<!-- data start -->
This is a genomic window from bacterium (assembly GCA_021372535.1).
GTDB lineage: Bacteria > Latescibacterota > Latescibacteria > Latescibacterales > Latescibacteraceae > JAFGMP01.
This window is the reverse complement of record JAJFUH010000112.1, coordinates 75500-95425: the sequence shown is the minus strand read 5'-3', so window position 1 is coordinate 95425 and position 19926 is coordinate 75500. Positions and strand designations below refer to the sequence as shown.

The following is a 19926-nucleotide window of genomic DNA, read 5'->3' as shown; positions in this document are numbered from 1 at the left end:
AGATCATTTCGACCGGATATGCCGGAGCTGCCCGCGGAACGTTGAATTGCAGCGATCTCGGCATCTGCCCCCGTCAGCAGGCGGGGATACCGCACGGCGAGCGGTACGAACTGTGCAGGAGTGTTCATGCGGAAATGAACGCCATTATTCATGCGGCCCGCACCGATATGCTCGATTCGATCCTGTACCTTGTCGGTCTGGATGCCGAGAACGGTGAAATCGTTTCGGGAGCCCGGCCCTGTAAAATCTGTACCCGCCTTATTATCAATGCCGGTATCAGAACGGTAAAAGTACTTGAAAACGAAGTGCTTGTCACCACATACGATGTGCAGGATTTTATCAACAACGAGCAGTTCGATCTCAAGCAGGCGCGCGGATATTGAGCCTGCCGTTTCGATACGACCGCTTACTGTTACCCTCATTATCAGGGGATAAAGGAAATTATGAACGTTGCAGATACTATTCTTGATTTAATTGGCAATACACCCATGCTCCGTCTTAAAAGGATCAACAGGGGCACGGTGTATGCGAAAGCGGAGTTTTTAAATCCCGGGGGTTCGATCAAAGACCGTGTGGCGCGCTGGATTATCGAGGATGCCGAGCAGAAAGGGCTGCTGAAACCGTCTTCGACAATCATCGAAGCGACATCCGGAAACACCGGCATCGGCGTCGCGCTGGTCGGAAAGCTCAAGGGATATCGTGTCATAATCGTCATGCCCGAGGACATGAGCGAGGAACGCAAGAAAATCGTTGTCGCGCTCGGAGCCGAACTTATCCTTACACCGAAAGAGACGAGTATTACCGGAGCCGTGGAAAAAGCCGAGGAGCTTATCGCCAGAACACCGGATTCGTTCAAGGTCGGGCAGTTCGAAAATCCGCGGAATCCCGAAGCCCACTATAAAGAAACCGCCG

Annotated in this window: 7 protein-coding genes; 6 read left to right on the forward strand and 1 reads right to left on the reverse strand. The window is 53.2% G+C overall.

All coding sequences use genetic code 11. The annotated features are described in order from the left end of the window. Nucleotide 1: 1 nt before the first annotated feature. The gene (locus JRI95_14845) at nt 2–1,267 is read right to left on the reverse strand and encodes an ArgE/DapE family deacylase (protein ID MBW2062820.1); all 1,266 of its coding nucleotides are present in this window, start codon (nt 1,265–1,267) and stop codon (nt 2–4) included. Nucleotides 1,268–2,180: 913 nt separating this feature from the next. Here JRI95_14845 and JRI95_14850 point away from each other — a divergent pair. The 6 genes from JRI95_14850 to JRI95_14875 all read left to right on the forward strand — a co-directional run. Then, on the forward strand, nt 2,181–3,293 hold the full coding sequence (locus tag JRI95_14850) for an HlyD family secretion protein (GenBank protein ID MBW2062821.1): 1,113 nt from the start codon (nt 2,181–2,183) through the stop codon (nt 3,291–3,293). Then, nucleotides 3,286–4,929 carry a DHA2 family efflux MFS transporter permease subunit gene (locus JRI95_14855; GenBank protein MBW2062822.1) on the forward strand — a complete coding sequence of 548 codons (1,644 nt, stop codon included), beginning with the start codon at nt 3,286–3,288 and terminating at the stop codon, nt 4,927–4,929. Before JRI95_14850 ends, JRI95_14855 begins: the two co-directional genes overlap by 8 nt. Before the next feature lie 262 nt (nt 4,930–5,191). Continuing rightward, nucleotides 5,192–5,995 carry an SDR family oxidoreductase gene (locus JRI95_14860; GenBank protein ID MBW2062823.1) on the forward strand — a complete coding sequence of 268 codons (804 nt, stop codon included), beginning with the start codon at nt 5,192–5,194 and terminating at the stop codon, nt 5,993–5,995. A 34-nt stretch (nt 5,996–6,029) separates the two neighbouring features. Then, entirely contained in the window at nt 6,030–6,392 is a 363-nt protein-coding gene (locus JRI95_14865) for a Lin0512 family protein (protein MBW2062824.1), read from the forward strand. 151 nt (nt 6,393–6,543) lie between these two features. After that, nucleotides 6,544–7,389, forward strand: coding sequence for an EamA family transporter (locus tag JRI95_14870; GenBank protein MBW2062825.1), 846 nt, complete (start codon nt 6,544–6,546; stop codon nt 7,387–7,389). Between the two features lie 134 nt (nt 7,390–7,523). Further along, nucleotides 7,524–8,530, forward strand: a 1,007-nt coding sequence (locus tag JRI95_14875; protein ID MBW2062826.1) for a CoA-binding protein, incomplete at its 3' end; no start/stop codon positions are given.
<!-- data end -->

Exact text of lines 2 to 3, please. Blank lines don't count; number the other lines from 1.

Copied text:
GTDB lineage: Bacteria > Latescibacterota > Latescibacteria > Latescibacterales > Latescibacteraceae > JAFGMP01.
This window is the reverse complement of record JAJFUH010000112.1, coordinates 75500-95425: the sequence shown is the minus strand read 5'-3', so window position 1 is coordinate 95425 and position 19926 is coordinate 75500. Positions and strand designations below refer to the sequence as shown.